Like a taxidermist, Takashi Miike removes the sinew and heart of the star-crossed amour between a good rich girl and a poor bad boy, only to stuff it with glossily macabre artifice, in "For Love's Sake."
Like a taxidermist, Takashi Miike removes the sinew and heart of the star-crossed amour between a good rich girl and a poor bad boy, only to stuff it with glossily macabre artifice, in “For Love’s Sake.” This adaptation of a 1973 manga that spawned the Nipponese genre of jun-ai (pure love) arguably reps the protean helmer’s first full-blown romance; not surprisingly, it ends up a scornful lampoon of pulpy sentimentality as Miike upstages the genre’s conventions with riotous musical numbers and schlocky violence. Genre and arthouse circuits will be besotted with the razzmatazz.
As children, Ai Saotome and Makoto Taiga have a fateful encounter on the ski slope of Tateshinakogen in Nagano prefecture. Eleven years later, Makoto (Satoshi Tsumabuki) is seen embroiled in a street fight in Tokyo’s busy Shinjuku district. Ai (Emi Takei) recognizes him by the scar on his forehead and uses her rich parents’ powerful connections to get him into her elitist high school in the hopes of reforming him.
To pay for Makoto’s expenses, she moonlights at a hostess bar, but his troublemaking soon gets him expelled and shuffled to Hanazone High, a crime-infested hellhole ruled by hard-as-nails bullies Gumko (Sakura Ando), Gonto (Tsuyoshi Ihara) and Yuki (Ito Ono). Ai enrolls herself into the same school to be near him, and her geeky, bespectacled devotee, Hiroshi Iwashimizu (Takumi Saitoh), follows suit.
The original manga “Ai to Makoto” (love and sincerity) by Ikki Kajiwara and Takumi Nagayasu has gone through several screen and TV incarnations, assuming cult status equivalent to that of “Love Story.” Miike’s interpretation stands apart from his other reworkings of 1970s children’s entertainment, such as “Zebraman,” “Yatterman” and “Ninja Kids,” replacing the affectionate and playful mood in those pics with blase cynicism here.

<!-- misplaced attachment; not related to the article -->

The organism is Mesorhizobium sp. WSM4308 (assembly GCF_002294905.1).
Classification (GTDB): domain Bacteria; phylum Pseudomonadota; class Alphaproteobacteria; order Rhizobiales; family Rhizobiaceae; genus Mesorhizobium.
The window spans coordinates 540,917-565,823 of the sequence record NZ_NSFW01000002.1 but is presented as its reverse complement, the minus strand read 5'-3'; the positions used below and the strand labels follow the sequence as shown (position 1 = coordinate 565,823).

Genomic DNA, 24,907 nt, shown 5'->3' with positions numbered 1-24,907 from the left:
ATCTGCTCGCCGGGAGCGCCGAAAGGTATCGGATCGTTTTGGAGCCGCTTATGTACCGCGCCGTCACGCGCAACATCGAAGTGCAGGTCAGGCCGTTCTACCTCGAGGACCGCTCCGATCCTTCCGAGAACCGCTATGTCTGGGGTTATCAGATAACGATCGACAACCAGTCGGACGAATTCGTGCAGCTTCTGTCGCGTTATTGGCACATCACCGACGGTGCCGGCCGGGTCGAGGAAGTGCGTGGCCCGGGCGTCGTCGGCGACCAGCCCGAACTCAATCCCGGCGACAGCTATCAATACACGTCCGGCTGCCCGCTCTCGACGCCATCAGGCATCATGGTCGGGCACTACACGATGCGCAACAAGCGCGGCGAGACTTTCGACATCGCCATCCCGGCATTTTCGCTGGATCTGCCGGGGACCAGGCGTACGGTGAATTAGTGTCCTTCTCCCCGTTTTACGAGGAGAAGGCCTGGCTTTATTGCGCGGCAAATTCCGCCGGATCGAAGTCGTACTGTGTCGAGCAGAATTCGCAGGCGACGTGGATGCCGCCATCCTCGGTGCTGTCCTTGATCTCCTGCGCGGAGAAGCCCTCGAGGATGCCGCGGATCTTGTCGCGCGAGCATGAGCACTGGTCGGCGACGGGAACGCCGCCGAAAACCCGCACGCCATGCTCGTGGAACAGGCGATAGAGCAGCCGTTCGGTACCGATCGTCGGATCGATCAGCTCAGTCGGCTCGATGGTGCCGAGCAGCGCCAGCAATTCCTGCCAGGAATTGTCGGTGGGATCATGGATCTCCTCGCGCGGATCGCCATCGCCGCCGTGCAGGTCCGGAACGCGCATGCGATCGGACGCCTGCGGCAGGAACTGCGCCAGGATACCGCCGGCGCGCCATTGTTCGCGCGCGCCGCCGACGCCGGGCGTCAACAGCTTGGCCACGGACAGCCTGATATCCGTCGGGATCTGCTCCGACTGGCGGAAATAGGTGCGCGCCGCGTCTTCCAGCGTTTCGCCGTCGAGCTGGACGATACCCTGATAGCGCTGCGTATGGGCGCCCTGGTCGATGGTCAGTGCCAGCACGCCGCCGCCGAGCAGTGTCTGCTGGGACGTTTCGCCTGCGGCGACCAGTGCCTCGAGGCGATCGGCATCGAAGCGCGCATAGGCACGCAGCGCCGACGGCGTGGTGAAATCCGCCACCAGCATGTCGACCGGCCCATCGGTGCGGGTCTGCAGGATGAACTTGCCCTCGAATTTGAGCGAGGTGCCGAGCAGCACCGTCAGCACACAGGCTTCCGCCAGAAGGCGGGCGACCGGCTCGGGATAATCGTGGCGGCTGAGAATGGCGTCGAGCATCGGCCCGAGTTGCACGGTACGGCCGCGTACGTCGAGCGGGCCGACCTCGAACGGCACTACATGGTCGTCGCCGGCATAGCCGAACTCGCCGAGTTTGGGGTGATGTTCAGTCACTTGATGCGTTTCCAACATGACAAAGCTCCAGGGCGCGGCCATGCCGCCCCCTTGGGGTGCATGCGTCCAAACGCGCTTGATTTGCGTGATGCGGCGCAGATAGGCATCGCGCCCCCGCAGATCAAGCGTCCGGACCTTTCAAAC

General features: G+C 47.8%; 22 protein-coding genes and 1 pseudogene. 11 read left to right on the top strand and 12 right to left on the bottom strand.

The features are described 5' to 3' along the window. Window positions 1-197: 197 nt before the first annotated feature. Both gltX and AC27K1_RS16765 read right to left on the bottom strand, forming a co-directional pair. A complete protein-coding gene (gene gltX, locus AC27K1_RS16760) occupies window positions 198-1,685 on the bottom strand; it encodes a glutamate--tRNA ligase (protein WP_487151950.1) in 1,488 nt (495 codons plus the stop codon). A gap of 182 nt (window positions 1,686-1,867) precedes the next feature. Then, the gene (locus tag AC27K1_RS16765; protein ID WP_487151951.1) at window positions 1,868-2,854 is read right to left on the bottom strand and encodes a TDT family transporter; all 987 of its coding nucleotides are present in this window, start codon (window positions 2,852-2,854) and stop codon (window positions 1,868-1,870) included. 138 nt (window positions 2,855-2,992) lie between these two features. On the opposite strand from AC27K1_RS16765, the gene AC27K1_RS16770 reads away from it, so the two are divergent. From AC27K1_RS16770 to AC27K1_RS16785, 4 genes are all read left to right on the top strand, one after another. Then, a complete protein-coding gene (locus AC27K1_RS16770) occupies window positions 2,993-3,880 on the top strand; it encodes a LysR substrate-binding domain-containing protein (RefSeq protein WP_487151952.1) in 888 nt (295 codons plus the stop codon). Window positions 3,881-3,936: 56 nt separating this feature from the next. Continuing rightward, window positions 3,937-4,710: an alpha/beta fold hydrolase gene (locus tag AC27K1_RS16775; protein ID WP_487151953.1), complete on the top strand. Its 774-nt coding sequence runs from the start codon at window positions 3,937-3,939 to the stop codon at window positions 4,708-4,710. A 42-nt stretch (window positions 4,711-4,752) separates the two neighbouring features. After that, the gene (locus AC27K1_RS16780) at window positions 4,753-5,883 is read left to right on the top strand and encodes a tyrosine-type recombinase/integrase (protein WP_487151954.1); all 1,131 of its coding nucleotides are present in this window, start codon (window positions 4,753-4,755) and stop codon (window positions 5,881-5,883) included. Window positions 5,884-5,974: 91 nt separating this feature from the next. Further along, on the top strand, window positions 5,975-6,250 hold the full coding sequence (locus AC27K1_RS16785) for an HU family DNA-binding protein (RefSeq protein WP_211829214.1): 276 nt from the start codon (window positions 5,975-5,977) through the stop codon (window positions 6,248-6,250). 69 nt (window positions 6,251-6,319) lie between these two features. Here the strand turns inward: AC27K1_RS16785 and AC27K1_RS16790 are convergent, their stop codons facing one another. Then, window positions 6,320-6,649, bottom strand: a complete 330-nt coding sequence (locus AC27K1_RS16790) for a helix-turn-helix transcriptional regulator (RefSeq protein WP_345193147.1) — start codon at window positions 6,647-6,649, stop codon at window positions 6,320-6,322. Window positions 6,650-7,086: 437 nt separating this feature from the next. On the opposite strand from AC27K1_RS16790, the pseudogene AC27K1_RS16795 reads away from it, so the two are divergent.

There are dark, grotesque overtones to the ornate mise-en-scene (such as the chandeliers dangling in both Ai’s opulent mansion and Makoto’s dingy shack) and the hysterical song-and-dance numbers, which outdo the murderous shenanigans in Miike’s other musical, “The Happiness of the Katakuris.” Ai’s attempts to throw herself at Makoto’s feet and the subsequent punishment she inevitably brings upon herself are choreographed as gleeful slapstick. Hiroshi’s love declaration, while being a hilarious caricature of the flamboyant Hideki Saijo (who played Makoto in the 1974 film version), also make him as much a grating figure of ridicule as Ai.
It is only after the stage moves to Hanazone High that Miike feels at home in his own genre turf, so it’s not a coincidence that the personas of Gonto and Gumko, as well as the student gang dynamics and the grungy classroom sets recall the “Crows Zero” pics. But while the violence there had a liberating vigor, here it takes the form of thuggish bashings, inflicted with a spiteful sadism. Since Miike cannot regard any of his material with a straight face, everything becomes overwrought parody, from female torture scenes that reference Seijun Suzuki’s “Gate of Flesh” to Gumko’s baffling Sadako-like body spasms.
Radiantly beautiful 18-year-old newcomer Takei goes along with Miike’s tongue-in-cheek representation of her goody-two-shoes image and taps into the sadomasochistic undertones of the sacrifices she makes for Makoto; she outstanding when performing a maid-costume floor show in which coyness titillatingly invites defilement. Tsumabuki, unsure if he’s playing a hero or a villain, resembles neither and delivers a stiff, no-note performance.
Sound effects are cranked to the max, giving action scenes the retro feel of superhero TV shows while dance choreography seems Bollywood-inspired. Yuji Hayashida’s production design is a virtuoso cumulus of lavish, bizarrely color-coordinated interior design, quaint 1970s paraphernalia and abstract theatrical props. All tech credits are flawless.